Thursday, 17 November 2016

Fumetti 1

I've often said the obvious, that French/Belgian comic culture is the best in the world. I try to go through France once or twice a year in order to pick up their monthlies, and often get some oldies from the stalls along the Seine. But this year, my routine test of the theory didn't work. I saw amazing French-authored comics in Italian bookshops, which I then failed to find in France. Or I found the Italian translations of them were more attractive and whole than the French versions. I visited, for the first time, the half dozen recommended comic shops just to the south of Notre Dame, and bought nothing. Whereas in Italian train stations I bought the usual poor quality but v lengthy cheap fumetti, to keep me going on the overnight trains, and I was distressed in the Italian bookshops to have so much beauty looking out at me, and be able to afford so little of it.

So this may be the first of a small series of posts about some of the amazing Italian comics and comic art out there. No promises, but maybe.

 Mural in Messina, one of a host of real beauties out there raising towerblocks out of shitness and into glory. I remember Brussels also being amazing for these, but didn't see much in France this time around.

Most of this post will be photos of good comics I couldn't afford.

This is a page from the first above, about some dude who loves to run. I don't know British comics or American which make pages in quite this way - the mix of space, scale, and a scene-setting that interests your eyes so that each of the 5 panels adds up to something more than the sum of their parts. I can't say it's unique, but the Italian versions of it are worth an explore.

These two (sorry for the cricked neck) are beautiful, and consistent, and I've lingered over before. In fact when I was there I looked at them so long I worried I might already have one of them in a box back home. If I go again, I will make sure I get at least one of them. Different art styles, both consistent to their own beautiful universes.

Now for the Mafia. Anti mafia comics are a thing. My Italian is too poor to make out the whole, but I already have on my shelves one (less good looking) comic history of an anti Mafia person murdered.

This is the one I wish I had.

Look at this beautiful monster, and its designer setting.

This sort of careful computer layout is not my usual style, but there is no criticism possible for the way this book encapsulates the form. 

And in contrast:

A very different style, more the thing I usually lust after. Notice the publisher: Bologna-based Coconino Press. I first came across these guys in a bookshop in Brindisi, waiting for the overnight ferry a few years ago. They made my journey!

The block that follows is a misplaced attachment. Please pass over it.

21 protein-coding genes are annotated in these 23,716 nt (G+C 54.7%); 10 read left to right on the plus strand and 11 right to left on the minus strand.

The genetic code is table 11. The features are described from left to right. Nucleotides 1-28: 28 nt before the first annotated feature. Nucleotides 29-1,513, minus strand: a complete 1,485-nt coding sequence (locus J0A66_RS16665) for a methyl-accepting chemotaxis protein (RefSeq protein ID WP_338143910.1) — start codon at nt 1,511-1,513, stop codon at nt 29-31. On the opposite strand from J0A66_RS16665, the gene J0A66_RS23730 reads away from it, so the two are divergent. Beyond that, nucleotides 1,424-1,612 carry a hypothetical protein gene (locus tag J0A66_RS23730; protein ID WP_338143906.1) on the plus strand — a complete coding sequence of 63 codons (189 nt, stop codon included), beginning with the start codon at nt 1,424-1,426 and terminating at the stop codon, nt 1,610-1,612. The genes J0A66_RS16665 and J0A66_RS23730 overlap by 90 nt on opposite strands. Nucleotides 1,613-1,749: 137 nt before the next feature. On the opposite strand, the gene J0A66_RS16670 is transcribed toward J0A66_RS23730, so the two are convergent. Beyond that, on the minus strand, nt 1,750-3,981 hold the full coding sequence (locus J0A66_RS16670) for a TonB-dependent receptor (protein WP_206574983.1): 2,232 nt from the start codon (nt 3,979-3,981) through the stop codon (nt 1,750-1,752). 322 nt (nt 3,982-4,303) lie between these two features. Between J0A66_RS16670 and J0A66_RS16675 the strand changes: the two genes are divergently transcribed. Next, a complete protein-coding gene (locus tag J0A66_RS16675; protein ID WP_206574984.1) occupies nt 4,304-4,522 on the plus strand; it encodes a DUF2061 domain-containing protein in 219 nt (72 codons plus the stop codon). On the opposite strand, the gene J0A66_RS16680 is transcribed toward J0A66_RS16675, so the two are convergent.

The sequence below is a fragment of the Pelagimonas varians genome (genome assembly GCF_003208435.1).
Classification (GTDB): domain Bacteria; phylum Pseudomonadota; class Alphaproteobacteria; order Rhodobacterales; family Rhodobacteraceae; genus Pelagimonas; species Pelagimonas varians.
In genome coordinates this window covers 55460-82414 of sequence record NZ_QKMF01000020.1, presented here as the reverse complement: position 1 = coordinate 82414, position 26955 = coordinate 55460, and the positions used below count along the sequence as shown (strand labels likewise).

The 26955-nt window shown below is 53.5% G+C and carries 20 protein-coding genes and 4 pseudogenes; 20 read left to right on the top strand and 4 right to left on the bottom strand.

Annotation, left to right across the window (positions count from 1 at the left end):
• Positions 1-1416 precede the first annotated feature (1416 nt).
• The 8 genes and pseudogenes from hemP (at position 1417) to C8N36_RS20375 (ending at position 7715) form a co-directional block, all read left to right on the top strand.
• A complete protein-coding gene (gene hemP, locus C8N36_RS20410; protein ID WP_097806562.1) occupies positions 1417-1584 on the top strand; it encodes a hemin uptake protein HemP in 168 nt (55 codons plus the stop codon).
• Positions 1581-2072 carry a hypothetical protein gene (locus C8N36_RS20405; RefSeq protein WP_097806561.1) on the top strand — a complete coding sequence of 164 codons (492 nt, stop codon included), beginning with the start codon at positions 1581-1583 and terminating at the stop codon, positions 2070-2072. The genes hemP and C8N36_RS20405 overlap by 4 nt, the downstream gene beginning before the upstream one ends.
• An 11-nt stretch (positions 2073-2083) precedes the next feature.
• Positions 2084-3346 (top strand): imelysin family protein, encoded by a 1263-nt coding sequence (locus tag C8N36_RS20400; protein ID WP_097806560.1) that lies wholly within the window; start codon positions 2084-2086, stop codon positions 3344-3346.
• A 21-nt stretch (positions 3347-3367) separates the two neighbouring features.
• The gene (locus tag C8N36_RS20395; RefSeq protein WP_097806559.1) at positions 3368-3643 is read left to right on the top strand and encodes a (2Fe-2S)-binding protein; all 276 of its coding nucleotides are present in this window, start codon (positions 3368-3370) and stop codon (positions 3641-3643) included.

That C mark at the bottom, that is the Coconino Press sign of a superb job done. Everything in that line is wonderful and I own so little of it.

In these two, Milo Manara at the top was new to me, but massively well known in European comics and probably dead. Also abundantly available in Paris. He's mostly into buttocks and draws a lot of soft porn historical drama. And does it really really well. I will get one of his one day - I just can't get past the dilemma of which.

Gipi, below, is the single most celebrated - and justifiably so - comic artist of Italy today. Most of his stuff on the Coconino imprint. Each story with a different, story-specific style. Each one humane and grotesque, uplifting and dark, sensitive and brutal. Check out one Italian comic artist and make it him.

Toppi, the bottom one here, is like Manara a very well-known figure. I didn't know him. I bought this book. His faces alone are things of real intricate wonder and if I had the real heart and gusto of an artist I would have spent at least three days trying to copy his faces. Instead of which I just looked at them, thought of it and then went to bed. I suppose it is fantasy art, which as a cultural phenomenon is largely shit. He also adds the glossy erotic porn female stuff that is particularly big in Italy. But it is not just that, it is something that surprises you out of your stupor. Maybe sublime is the word.

Simpler, elegant, a bit more controlled, lots of this sort of style are floating around comics publishing these days. Quite 2D, quite kids' illustration, quite art-course. I won't buy them -  there isn't enough depth in the detail, enough shocks or weirdness - but I cannot help but admire their sophisticated illustration and control of the tone over their subject matter.

Example of the sorts of comic displayed on browsing tables in Italian bookshops. It's funny to see Hartlepool monkey-hangers get mocked even in translation, in places that have never heard of the place (I like Hartlepool by the way).

To finish with Gipi, you know i mentioned him. I wanted to mention him again. He's got a lot out there right now.

This is the only form I have managed to afford to buy from Coconino so far, a little wider than A4, staple-bound, matt-texture to both cover and pages. I love the relief that non-gloss brings the comic-reader. Who made comics gloss? It is so horrible. Matt for almost all of Coconino, matt for Gipi, matt for me.


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